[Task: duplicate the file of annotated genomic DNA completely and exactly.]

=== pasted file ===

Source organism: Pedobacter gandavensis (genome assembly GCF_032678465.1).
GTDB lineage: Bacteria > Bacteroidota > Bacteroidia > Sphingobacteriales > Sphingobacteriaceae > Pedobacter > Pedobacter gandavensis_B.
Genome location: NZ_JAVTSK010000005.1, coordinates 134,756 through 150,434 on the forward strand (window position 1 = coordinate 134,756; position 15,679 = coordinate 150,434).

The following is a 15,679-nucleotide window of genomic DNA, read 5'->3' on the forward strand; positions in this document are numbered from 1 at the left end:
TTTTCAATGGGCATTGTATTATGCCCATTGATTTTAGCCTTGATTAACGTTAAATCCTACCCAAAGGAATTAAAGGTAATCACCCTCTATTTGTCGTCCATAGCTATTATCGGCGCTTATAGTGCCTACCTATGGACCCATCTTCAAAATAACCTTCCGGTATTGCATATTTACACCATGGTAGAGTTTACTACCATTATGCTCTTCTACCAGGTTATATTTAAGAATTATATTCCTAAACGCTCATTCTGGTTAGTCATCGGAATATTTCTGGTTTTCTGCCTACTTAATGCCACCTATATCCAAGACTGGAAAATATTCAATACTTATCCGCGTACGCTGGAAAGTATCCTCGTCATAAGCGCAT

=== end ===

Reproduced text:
Source organism: Pedobacter gandavensis (genome assembly GCF_032678465.1).
GTDB lineage: Bacteria > Bacteroidota > Bacteroidia > Sphingobacteriales > Sphingobacteriaceae > Pedobacter > Pedobacter gandavensis_B.
Genome location: NZ_JAVTSK010000005.1, coordinates 134,756 through 150,434 on the forward strand (window position 1 = coordinate 134,756; position 15,679 = coordinate 150,434).

The following is a 15,679-nucleotide window of genomic DNA, read 5'->3' on the forward strand; positions in this document are numbered from 1 at the left end:
TTTTCAATGGGCATTGTATTATGCCCATTGATTTTAGCCTTGATTAACGTTAAATCCTACCCAAAGGAATTAAAGGTAATCACCCTCTATTTGTCGTCCATAGCTATTATCGGCGCTTATAGTGCCTACCTATGGACCCATCTTCAAAATAACCTTCCGGTATTGCATATTTACACCATGGTAGAGTTTACTACCATTATGCTCTTCTACCAGGTTATATTTAAGAATTATATTCCTAAACGCTCATTCTGGTTAGTCATCGGAATATTTCTGGTTTTCTGCCTACTTAATGCCACCTATATCCAAGACTGGAAAATATTCAATACTTATCCGCGTACGCTGGAAAGTATCCTCGTCATAAGCGCAT